Most Likely to Succeed by Anonymous 6

How much can a woman overcome? Triggers today include eating disorders, suicide and depression. I am left wondering if and how the promise of anonymity allows for honesty. Thoughts? Be kind in the comments, as if I need to remind you.
credit: gnuckx

credit: gnuckx

Milestones of grief marked my struggles since passing time has blurred the dates. I estimate the bulimia started at age 12 or 13 in correlation with the first milestone.

A Lifetime movie actually started my eating disorder. Barely a teenager, naive — not even understanding how sex worked–I witnessed a girl vomiting into Mason jars and hiding them in her closet. Disgusting. But, the vision couldn’t be undone.

Soon after watching the movie with terrible acting and nasty purging, I arrived home to find an ambulance taking my suicidal mother away. She had just discovered my father had been unfaithful the entirety of their marriage — milestone one. My family which I thought was held together tightly with an honorable head was a lie. As all pedestals were ripped aside and reality settled in, I knelt before the seat that would be my comfort, my escape and my control for the next decade. I began to gag myself sick.

The disorder waxed and waned from months without purging to purging 20 times in a day during my teens. My disorder was my survival and my torture. Loosing my parents not to death but to sadness, alcohol and sexual addiction, I was left alone and dealt with struggle the only way I knew how.

Two days before I turned 18, I lost my brother to suicide — milestone two. At this point, after raising myself, I had grown weary of being the emotional support of my depressed mother and left. A wonderful family welcomed me in their home for the remainder of my senior year, and despite the heartache and bulimia, I excelled in school. My classmates even voted me “Most Likely to Succeed.” School was my only constant, staff and friends became my new family and it was my ticket out of the hell I experienced as a teenager.

I graduated with a full ride to Oklahoma State University, but the eating disorder followed.
During my sophomore year, I lost 40 pounds in five months as my bulimia evolved into anorexia. I lived on Diet Coke and iceberg lettuce with ranch dressing. The soda diminished the hungry feeling and lettuce was one of the few foods light enough not to make my stomach reject it. One late March day, a breaking point hit — my last milestone of grief. After excusing myself to the bathroom several times to sit, drink water and regain my composure from nearly fainting in my drawing class, my defeated 98 pound frame walk over to the Student Union to sign withdraw forms. I was exhausted and lost.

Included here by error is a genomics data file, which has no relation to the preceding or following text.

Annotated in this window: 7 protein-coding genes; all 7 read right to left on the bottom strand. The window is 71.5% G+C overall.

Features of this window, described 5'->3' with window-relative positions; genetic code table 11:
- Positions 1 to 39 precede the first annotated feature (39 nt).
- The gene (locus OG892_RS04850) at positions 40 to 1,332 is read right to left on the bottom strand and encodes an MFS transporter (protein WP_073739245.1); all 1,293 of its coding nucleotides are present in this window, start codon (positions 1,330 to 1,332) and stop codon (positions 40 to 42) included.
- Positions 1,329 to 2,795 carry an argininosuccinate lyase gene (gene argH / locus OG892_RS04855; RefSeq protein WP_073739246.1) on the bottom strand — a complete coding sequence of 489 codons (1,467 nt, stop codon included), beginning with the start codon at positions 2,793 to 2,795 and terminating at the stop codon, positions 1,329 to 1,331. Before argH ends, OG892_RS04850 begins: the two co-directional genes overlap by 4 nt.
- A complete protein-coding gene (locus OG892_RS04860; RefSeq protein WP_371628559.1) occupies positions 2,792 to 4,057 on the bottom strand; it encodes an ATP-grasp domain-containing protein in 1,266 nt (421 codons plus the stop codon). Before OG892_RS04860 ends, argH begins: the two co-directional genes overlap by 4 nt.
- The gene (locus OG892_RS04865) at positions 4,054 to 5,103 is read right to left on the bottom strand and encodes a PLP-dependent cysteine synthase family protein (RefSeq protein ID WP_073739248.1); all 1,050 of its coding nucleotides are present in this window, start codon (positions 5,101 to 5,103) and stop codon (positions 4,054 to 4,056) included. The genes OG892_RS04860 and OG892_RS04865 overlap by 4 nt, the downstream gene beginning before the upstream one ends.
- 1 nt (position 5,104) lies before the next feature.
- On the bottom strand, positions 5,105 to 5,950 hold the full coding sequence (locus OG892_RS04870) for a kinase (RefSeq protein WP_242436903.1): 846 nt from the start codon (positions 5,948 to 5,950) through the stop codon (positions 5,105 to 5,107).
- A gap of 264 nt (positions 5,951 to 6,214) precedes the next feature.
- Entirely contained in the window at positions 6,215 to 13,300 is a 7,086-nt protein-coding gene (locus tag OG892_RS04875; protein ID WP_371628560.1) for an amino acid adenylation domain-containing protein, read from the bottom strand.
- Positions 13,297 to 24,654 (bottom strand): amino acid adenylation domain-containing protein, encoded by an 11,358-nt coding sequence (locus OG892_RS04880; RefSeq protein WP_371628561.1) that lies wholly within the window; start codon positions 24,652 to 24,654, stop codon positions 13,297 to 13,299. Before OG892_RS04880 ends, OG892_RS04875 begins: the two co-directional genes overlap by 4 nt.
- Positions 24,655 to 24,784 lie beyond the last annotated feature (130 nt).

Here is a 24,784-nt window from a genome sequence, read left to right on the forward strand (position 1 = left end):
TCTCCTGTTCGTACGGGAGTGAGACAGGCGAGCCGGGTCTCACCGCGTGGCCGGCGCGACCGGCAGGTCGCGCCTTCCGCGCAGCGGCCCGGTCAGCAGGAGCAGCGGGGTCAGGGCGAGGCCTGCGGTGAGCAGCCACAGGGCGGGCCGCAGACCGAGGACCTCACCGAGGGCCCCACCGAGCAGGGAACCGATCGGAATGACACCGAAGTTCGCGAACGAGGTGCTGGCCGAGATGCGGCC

“Most Likely to Succeed,” yeah right.

Healing did come over two intense years. A spiritual makeover, countless hours of self-improvement books, Bible verses and prayer far succeeded professional therapy. By 22, I only purged occasionally in moments of weakness, and meeting my husband propelled further healing. We married within six months and within a two and a half year span had two babies.

My twenties, which are now slipping away, have been compiled with circumstantial struggles and celebrations testing the disorder.

Newly married, lacking the means go back to school, I bordered depression. Feelings of failure were overwhelming seeing all of my friends graduate and begin exciting careers while I was changing diapers, working the night shift and couponing to help feed my family. Also, caring for my ailing mother-in-law and watching my husband’s family crumble in the process, job losses and finances tested my strength against the ever lurking bulimia. But, if I lost control and purged, I quickly forgave myself and it never returned full force.

This decade provided wisdom as ammunition to fight against bulimia. I now see even as a young child, my home was always broken but the innocence of youth protected me for many years from that truth. My mother, from my birth, has never been able to nurture me nor remain stable enough to provide parental guidance and my father has always struggled with the bottle and sex. Their problems do not take away my worth, and I am worthy of love and happiness and forgiveness.

At the tail end of my twenties, I am wholeheartedly excited about my thirties. My career is developing in ways I only dreamed in my early and mid twenties, finishing college is an option and my profession is becoming quite clear. Most importantly, my marriage is strong and children are loving.

My thirties will seem so far away from that lonely girl with a terrible secret. I think it is time to proudly reclaim the title, “Most Likely to Succeed.”